As I've gotten older, I've noticed an increase in how engaged I am with what I read. I'm hard on books, scribbling in the margins, folding over pages, and generally making a text my own, just like Ondaatje's patient (kudos to anyone who can explain that reference). Take this as a warning before you loan me any book; it will in all likelihood come back with my thoughts on it inside. Part of the reason I do that is so I can remember the things that stood out to me as I read. I find much of life to be referential, or at least increasingly interconnected. Something I see reminds me of something, which makes me think of something else, reminding me of this one time...and so on. I've found this blog to be a good place to process the thoughts that I have while reading, to get feedback on them. This blog is not a collection of essays, though I have included excerpts from those in the past. The posts are not book reviews, and this is certainly not a daily account of my life, though aspects of those are included as well. Simply put, it's unoriginal and nonacademic, though (I hope) food for thought. It certainly has been for me. So as I set out to write this post, I started by asking myself what may seem a fairly unintelligent, but vitally important question: What am I writing? Fortunately, the answer came quickly (though it took me way too long to get the time to actually write it). So this is a collection of thought-provoking quotations from Vladmir Nabokov's "Pale Fire" and Louis LaAmour's "The Education of a Wandering Man".  (Key = Nabokov ; LaAmour; Sturm )

-"When I hear a critic speaking of an author's sincerity I know that either the critic or the author is a fool." The word "sincere" is a bit of a throwaway word, especially when applied to literature...what exactly is is supposed to mean, anyway? Really, all it seems to infer is that the author is trying really hard, despite his work, which seems quite patronizing.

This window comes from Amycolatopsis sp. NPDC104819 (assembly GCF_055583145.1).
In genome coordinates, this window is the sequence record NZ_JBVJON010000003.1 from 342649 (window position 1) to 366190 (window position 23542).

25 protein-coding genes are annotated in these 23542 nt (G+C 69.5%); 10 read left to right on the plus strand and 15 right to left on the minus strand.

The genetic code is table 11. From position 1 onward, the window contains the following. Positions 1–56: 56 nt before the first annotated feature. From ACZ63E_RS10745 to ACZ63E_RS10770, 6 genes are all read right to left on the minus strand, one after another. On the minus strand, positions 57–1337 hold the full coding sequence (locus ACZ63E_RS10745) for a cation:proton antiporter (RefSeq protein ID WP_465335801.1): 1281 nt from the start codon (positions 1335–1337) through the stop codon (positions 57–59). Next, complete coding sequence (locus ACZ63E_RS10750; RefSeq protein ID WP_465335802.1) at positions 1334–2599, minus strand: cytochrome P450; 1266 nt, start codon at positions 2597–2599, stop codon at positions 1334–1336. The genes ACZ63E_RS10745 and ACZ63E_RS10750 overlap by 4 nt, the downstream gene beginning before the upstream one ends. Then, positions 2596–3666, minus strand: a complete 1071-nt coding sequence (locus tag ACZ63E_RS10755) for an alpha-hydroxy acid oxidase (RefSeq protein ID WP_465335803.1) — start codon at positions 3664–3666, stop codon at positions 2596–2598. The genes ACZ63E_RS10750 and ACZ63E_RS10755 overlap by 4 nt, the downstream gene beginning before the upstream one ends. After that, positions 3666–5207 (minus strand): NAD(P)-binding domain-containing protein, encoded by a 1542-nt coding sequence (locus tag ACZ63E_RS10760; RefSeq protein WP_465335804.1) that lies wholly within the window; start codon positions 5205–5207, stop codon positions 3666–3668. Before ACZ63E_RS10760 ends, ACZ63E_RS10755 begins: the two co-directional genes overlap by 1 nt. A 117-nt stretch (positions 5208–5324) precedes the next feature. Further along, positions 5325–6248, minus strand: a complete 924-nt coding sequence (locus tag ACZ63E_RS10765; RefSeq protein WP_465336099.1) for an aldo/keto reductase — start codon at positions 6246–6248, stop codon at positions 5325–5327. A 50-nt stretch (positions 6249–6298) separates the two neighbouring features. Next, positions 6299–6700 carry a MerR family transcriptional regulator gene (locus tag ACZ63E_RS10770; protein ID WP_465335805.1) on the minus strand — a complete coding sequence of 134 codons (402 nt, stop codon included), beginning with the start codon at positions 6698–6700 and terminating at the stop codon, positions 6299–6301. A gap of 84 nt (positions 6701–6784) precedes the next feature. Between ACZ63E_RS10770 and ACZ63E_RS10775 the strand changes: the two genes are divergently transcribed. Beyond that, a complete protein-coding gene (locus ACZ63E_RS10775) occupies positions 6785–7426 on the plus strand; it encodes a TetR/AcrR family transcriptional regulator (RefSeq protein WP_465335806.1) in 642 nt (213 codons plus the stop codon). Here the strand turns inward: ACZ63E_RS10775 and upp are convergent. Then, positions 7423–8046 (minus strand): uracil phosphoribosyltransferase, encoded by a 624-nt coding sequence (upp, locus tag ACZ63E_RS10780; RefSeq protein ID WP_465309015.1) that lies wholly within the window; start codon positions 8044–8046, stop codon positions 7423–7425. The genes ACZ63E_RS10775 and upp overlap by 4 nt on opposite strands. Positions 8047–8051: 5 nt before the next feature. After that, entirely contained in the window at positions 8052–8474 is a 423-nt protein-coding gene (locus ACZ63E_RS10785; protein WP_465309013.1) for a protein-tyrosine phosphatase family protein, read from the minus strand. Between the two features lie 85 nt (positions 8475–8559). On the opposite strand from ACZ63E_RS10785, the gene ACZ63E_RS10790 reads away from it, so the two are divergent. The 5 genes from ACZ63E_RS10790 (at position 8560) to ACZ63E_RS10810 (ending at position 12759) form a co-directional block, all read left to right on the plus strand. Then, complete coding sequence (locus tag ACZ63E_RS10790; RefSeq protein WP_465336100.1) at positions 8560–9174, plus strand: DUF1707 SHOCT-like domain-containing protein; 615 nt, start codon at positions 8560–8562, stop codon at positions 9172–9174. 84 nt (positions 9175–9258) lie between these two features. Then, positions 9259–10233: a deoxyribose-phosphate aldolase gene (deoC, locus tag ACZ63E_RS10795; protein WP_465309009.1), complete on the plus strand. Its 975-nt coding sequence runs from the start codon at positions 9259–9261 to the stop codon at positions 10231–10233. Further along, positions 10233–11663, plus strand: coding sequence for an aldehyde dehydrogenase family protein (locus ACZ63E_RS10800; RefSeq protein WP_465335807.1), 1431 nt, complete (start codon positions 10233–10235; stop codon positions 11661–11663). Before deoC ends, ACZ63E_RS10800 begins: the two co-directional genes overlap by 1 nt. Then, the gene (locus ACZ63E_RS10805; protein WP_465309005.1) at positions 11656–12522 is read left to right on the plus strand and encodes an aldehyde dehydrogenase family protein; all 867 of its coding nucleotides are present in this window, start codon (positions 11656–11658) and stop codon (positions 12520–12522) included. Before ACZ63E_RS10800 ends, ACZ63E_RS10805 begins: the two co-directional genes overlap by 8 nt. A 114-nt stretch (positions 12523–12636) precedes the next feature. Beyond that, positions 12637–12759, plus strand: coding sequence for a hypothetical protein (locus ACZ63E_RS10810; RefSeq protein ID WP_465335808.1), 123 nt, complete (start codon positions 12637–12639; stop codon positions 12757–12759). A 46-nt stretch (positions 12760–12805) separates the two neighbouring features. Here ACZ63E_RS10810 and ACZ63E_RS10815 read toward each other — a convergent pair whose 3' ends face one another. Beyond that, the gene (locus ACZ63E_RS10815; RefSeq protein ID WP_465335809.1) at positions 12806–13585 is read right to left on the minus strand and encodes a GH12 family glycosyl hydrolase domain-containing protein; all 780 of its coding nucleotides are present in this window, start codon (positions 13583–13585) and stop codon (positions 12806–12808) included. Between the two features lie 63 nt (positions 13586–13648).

-" When the soul adores Him Who guides it through mortal life, when it distinguishes His sign at every turn of the trail, painted on the boulder and notched in the fir trunk, when every page in the book of one's personal fate bears His watermark, how can one doubt that He will also preserve us through all eternity?...We who borrow in filth everyday may be forgiven perhaps the one sin that ends all sins". Well said, my Russian friend. But can we really be forgiven "the sin that ends all sins"? We're called to use what little life we have to spread the Gospel. Is being done with the troubles of the world really worth the risk that suicide may be an unforgivable sin? Interesting thought.
-"The amusing paradox with these men of action is that they constantly have to endure long stretches of otiosity that they are unable to fill with anything, lacking as they do the resources of an adventurous mind." A good quote for someone who is as easily amused as I am...clearly the only reason other people get bored is that they just have an underdeveloped imagination. ;)
"The one who kills is always his victim's inferior". Always? Often, perhaps. I'm hesitant to make it absolute.
-"We who write fiction are not writing history, yet I do not believe anybody has a right to alter history for the sake of a story. If nothing else, it betrays a lack of creative ability. The actual history is amazing enough and I prefer to put my characters into what is actually happening and let it happen to them." One of the reasons I often prefer to study history rather than read author's imaginings compare to reality of human experience. 
-" I suppose I was lonely. I know that I often longed for someone with whom I could talk of books, writers, and things of the mind, but that was not to be for a long time, except here and there when I chanced on some other lost literary soul. Loneliness is of many kinds, and the mere presence and companionship of people does not suffice. The people I had been meeting were friendly, pleasant and the salt of the earth, but they did not speak my language. I enjoyed them, but something in me reached out for more." I've often felt this growing up, and now every time I move. Thankfully, I have something LaAmour (coming to manhood in the 1920s) did not: the internet. Makes connecting all those "lost literary souls" so much simpler.